The latest post on Lars Christensen’s blog is very good (hint to Scott): http://marketmonetarist.com/2012/11/01/guest-post-misunderstanding-says-law-of-markets-garrett-watson/

    Be aware, though, that when Garrett Watson talks about excess demand for money, he is conflating excess demand for monetary stocks and flows (as even MMs often do). At first, there is an excess demand for monetary stocks. This is resolved at a lower level of real income (and prices). And then there is an excess demand for monetary flows.

  67. Gravatar of ssumner ssumner
    2. November 2012 at 14:08

    Saturos, After the first two Star Wars I sort of lost interest. But I’ll watch them. Even at their worst, they’re better than 2 hours of real life.

    You said;

    “Scott, now you are talking about higher real wages. I explicitly admitted at the very start that this was a non-MoE mechanism for causing unemployment. But we also both agreed that unemployment goes beyond people being priced out of work at higher real wages. It is also lower demand for labor at the same real wage, because their outputs cannot be sold. Because there isn’t enough demand (in terms of people willing and able to exchange money for output) for them.”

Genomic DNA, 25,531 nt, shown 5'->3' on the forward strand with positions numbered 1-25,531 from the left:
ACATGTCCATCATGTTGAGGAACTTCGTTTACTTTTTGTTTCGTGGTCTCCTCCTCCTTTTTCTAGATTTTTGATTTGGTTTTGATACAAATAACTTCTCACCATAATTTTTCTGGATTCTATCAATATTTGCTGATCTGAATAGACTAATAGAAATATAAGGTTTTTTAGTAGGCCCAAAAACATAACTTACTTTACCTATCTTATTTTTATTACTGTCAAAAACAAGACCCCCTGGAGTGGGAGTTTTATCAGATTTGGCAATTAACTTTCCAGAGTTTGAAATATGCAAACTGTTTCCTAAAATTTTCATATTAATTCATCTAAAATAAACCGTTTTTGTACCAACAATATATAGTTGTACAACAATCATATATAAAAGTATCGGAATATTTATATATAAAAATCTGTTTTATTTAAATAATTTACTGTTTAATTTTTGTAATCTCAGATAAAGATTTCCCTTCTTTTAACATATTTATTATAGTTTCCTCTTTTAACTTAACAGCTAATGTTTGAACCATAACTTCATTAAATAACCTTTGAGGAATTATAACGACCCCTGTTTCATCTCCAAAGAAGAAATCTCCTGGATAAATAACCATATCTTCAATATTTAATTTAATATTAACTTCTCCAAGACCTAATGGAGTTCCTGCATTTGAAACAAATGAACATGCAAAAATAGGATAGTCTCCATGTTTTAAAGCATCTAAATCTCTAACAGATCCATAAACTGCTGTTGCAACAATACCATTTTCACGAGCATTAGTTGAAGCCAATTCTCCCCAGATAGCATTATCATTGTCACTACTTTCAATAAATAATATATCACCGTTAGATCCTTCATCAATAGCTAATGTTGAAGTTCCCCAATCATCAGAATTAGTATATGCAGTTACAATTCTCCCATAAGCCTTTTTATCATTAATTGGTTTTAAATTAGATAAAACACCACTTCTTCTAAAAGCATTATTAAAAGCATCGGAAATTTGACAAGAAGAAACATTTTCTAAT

You view the problem as sticky prices plus too little MOE. I view it as sticky prices plus too little NGDP caused by an overvalued MOA.

    You said;

    “The economy is absolutely NOT “swimming” in money. That’s the whole problem! Sure, the money is all out there. In bank vaults, gathering (electronic) dust.”

    Even cash holdings are high–I’ll do a post on this soon.

    You said;

    “Because the people who made the Y don’t want it for themselves. They don’t want to give it away for free. They want to exchange it for other Y. And the only reason they are not doing that, same as they used to, is because the consumers who want the Y don’t have MoE to pay with.”